Questions for study with ideas for answers
Q: When Cathy dies, Heathcliff curses her for the pain she has caused him, and pleads with her spirit to haunt him for the rest of his life. Anything, so that she does not leave him alone. Why is this the key element of Wuthering Heights?
Ideas: What gives Wuthering Heights an extra dimension is the supernatural
This is not just a story of vengeance and revenge, but it is also the fulfillment of the main character’s plea to be haunted and have no peace. This factor is not made fully clear to the reader until later on in the book, although Bronte hints it at. As a result, the reader’s sympathies towards Heathcliff vary throughout the novel. Bronte cleverly describes the monster, but the reason he behaves in such a manner is because of the supernatural elements, which haunt him. This eventually leads to his breakdown both physically and mentally. Initially, Heathcliff is driven by revenge, but latterly he receives no satisfaction from the material things he has gained and realizes that he can only obtain peace through death and being reunited with his one true love.
Q: Wuthering Heights is one of those novels, that when you start to read it,
you feel you cannot put it down. How does Bronte achieve this rare feat?
Ideas: *The opening chapters portray a confusion concerning the
relationships between the grim characters described, which arouse curiosity in the reader.
*Bronte also provides previews to what will be told later in the book by
having Lockwood read extracts from the diaries he discovers.
*In addition to they’re being clearly a complicated family structure; there
are now hints of a program of revenge being carried out by Heathcliff, coupled with a supernatural dimension.
*There is also not one single narrator, but there are others who contribute
to the tale.
*To conclude, therefore, there are three plots intertwined; firstly,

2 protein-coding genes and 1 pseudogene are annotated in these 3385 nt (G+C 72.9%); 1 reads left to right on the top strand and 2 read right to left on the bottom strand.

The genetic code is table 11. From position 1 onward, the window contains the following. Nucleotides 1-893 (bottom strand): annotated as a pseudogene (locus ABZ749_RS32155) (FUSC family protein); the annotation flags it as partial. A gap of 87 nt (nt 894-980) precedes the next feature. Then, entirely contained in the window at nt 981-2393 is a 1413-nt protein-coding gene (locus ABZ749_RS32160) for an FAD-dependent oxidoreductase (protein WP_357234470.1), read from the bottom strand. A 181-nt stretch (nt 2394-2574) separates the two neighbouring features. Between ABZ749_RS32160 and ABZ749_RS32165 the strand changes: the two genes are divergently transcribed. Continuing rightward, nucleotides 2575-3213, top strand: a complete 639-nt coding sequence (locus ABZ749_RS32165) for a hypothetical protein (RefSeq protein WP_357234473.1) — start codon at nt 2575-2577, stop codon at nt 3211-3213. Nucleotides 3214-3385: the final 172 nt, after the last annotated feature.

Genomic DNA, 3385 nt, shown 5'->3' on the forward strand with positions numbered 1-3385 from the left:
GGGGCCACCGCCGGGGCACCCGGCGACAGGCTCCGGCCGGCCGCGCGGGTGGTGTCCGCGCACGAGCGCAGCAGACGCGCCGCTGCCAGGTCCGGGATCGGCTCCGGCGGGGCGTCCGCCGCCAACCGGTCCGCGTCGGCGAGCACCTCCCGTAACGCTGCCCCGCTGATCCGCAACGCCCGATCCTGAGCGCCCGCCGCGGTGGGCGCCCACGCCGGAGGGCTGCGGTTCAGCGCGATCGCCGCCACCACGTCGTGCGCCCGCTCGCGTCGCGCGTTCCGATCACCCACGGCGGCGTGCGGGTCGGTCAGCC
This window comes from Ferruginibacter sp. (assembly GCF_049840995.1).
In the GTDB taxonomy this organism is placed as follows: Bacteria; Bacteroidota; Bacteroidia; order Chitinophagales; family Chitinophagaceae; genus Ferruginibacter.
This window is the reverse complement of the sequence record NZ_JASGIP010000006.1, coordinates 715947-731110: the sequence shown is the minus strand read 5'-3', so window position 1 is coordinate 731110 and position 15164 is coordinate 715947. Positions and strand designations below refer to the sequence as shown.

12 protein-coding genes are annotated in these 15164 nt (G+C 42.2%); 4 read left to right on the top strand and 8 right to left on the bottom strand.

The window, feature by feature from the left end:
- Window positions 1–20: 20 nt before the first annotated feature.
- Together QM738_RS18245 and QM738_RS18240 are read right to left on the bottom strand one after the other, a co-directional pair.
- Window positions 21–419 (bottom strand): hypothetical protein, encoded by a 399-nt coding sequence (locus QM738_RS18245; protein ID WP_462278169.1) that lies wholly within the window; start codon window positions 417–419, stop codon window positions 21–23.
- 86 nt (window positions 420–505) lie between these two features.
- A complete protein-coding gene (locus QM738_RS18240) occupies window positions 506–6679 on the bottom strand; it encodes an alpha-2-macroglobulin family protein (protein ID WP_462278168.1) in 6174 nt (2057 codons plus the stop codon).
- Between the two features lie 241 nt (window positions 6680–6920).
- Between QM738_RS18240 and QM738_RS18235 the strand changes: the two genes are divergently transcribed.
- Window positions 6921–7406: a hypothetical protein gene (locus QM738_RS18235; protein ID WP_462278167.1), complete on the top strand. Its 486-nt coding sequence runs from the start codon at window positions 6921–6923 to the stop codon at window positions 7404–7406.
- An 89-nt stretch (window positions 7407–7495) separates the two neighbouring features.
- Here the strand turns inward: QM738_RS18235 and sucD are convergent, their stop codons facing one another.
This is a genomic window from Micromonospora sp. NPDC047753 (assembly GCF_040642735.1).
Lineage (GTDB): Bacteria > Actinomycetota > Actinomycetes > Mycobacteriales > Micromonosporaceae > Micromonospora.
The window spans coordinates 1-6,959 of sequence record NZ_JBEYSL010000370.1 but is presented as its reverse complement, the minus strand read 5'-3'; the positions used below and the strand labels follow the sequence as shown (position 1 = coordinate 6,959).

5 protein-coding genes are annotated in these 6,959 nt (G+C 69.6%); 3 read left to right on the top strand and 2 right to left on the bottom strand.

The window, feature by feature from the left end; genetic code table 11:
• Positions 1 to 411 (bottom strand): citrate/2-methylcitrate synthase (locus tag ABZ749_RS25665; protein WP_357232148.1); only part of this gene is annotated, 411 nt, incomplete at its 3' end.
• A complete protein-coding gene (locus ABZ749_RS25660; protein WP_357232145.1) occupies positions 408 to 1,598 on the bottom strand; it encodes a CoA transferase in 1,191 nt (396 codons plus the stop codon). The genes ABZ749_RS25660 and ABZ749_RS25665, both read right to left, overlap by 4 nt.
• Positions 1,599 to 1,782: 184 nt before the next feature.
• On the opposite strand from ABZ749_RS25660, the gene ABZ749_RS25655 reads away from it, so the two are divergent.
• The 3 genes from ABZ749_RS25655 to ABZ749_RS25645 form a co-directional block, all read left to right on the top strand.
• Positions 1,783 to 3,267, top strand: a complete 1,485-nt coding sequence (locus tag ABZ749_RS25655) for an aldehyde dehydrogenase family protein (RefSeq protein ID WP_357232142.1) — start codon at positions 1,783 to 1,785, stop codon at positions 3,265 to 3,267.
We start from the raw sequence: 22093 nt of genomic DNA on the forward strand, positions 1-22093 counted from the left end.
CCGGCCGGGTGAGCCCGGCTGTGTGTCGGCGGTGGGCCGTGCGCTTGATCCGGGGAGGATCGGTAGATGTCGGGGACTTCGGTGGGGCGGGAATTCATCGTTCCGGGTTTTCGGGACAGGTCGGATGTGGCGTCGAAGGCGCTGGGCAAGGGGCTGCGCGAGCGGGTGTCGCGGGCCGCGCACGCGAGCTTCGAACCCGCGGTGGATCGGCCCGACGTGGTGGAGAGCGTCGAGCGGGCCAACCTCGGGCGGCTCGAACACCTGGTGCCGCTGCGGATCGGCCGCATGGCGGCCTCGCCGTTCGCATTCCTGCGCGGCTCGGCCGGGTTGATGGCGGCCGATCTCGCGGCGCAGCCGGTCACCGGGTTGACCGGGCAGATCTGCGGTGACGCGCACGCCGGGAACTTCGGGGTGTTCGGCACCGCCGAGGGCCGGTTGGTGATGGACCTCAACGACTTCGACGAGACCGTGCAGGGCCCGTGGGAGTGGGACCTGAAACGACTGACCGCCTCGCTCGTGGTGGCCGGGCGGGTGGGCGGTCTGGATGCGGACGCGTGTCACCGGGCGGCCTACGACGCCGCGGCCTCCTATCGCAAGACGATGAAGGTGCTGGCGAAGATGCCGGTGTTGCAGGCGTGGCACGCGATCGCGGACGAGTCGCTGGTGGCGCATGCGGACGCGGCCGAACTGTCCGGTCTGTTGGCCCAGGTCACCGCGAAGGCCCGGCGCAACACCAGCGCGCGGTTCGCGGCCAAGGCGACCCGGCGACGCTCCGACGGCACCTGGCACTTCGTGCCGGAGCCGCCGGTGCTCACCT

discourse between the Lintons and the Earnshaws; secondly, a campaign of vengeance pursued by Heathcliff; and thirdly, a love story which transcends death and, therefore, makes this a true gothic romance.
Q: Comment on Nelly’s narration of Wuthering Heights.
Ideas: The reader must decide whether Nelly is merely the narrator of the
tale, or whether she is also a major character of the book. In other words, does she share the same status as Joseph and Zillah, or is she more than a mere servant?
It is clear that Nelly is indeed a survivor, and one suspects that all along
she has been a close ally of Heathcliff.
This is partly concealed from the reader, but by reading between the lines, there are key factors that indicate that she aided Heathcliff in his pursuit of revenge. For example, she deliberately disobeyed Edgar by allowing Catherine to liaise with whose at Wuthering Heights; she did not advise Edgar regarding the secret letter writing between Catherine and Linton and only told him the full story for fear that he might discover it anyway. One wonders whether she had any feelings for Heathcliff for she always tried to undermine Cathy in his eyes.
Her narrative, therefore, does contain bias and the reader should be mindful
of this when analyzing the motives of some of the characters.
Q: Wuthering Heights is full of contrasts and duality between what we call
the first and second generation of characters. Give some examples of this.
Ideas: *The similarity between the relationships of Heathcliff and Cathy and
that of Catherine and Linton, which are kindled on the moors, is shown. It is a place where both Heathcliff and Cathy can escape to, and also Catherine escapes from the confinement of Thrushcross Grange.
She shares a free spirit with her mother.
*We have a contrast between the two families, those in Wuthering Heights and
those at Thrushcross Grange. The Wuthering Heights household tends to be strong, wild and passionate, whereas the household at the Grange is calm, peaceful and civilized.
*Just as Cathy humiliated Heathcliff for his lack of education and social
standing, so does Catherine humiliate Hareton.
*As Hindley treated Heathcliff as a boy, so Heathcliff treats Hindley’s son,
*Just as Cathy’s death is brought on by a lack of food causing general weakness, so Heathcliff fasts
himself in order to finally be with Cathy.